Other Thoughts: Perhaps the best case I've ever worked with. Moving from Lian-Li PC-Q11 (self inflicted desire to make a small machine), I appreciated the ease of access to everything and a beauty of rational, efficient design.
Something to pay attention to:
- There is very little room between the motherboard and the drive cage. If you board has connectors on this side, make sure you do them before you fit the board into the case. This especially concerns the fiddly front-panel connector and I'd imagine the main power connector (my board has it elsewhere).
- If you plan to use a slot loading optical drive, make sure you have a "slim SATA to SATA adapter" (and not "mini-SATA to SATA", that's for 1.8" drives). The standard SATA connectors do not fit into the slim drive.
This review is from: Acer TimelineU M5-481TG-6814 14" Ultrabook
Pros: Thin and light, yet very sturdy. DVD drive included. The screen can be opened far back. Hinges are solid and well-balanced. Aluminum body looks great and is not much prone to fingerprints. Multi-touch touch pad operation is descent. Backlit keyboard. One of the best laptop keyboard layouts: separate page navigation buttons, arrow keys are decently sized, not cramped together like on some blindly copied knock-offs.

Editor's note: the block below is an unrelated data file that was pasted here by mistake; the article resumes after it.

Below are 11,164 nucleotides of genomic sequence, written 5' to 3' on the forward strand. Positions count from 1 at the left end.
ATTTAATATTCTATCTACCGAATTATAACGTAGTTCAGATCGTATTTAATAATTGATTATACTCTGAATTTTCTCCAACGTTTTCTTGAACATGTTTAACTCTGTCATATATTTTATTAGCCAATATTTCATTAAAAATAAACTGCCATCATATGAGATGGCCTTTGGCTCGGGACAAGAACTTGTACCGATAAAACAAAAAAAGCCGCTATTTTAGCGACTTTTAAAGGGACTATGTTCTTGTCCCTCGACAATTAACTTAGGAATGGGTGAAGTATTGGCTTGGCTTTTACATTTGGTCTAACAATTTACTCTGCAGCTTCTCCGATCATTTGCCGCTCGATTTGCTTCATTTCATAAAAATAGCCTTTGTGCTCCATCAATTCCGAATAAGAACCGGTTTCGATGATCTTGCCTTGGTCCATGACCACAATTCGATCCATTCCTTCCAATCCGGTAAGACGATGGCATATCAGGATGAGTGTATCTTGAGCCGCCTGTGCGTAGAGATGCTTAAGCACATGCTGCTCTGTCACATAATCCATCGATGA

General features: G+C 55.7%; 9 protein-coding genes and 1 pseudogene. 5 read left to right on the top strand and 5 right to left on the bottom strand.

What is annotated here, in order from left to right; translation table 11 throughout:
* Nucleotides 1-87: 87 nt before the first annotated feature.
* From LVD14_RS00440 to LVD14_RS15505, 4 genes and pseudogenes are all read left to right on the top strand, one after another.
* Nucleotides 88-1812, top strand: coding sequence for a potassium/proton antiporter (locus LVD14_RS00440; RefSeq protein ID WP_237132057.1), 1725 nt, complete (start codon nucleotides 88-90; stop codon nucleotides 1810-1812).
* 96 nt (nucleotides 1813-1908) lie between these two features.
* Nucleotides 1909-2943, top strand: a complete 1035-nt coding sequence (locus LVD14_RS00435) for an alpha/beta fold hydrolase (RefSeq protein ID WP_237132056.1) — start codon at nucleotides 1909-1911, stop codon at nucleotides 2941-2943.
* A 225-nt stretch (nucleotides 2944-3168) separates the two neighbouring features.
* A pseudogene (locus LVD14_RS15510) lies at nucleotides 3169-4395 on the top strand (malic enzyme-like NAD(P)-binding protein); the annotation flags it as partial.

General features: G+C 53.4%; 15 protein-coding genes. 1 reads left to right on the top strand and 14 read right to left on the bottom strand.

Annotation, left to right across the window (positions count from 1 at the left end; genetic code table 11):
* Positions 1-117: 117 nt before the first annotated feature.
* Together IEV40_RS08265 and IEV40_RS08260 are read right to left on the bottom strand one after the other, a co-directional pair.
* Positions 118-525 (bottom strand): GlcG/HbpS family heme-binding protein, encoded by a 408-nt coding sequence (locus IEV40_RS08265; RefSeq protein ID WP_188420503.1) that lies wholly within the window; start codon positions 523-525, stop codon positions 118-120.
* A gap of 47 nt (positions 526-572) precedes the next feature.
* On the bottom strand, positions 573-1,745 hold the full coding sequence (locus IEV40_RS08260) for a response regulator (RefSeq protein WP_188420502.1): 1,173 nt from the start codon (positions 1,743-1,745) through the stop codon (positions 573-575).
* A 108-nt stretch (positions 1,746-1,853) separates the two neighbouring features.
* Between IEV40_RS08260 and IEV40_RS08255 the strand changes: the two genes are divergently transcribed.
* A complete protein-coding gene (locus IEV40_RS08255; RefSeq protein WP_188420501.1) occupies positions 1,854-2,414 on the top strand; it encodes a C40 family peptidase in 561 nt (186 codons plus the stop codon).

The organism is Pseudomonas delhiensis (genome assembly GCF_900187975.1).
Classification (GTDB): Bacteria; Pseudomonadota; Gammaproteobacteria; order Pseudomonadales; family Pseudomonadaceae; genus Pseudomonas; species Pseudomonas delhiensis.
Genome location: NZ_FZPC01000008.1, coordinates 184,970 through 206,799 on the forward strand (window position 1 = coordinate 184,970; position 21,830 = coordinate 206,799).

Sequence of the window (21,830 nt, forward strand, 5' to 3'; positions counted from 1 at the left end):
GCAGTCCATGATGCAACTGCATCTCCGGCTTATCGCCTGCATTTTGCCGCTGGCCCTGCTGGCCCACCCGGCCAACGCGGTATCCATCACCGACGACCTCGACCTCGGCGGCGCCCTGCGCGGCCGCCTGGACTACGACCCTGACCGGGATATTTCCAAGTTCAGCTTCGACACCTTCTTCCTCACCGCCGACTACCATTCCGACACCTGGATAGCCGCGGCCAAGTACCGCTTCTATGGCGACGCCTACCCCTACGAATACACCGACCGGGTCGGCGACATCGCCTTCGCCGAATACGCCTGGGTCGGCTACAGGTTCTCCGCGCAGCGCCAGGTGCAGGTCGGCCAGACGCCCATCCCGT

Fast, quiet and cool most of the time. On my unit, CPU/GPU temperatures do not exceed 75C under 100% load. The fan exhaust is hot, but it is not too loud. Everything seems quite balanced in this respect, considering the thin design.
Cons: The screen is worse than junk: extremely low contrast, with poor, gray-looking blacks and not enough brightness. Extremely narrow vertical viewing angles. Everything looks washed out (bad gamma) even at the optimum viewing angle. The narrow bezel around the screen is not the actual LCD panel boundary, there is yet another black frame around the panel itself. It looks as if the frame was designed for a 16:10, 15" screen, but at the last moment it was replaced with a 16:9 14" one. Definitely not "edge-to-edge".
The included 20GB SSD cannot be used with Intel Smart Response Technology (for SSD caching), because the BIOS doesn't even have the RAID mode setting for the disk controller, which I believe is necessary to enable it. This makes the installed 20GB SSD (a $50 retail value) essentially a battery sucking useless appendix of the storage system.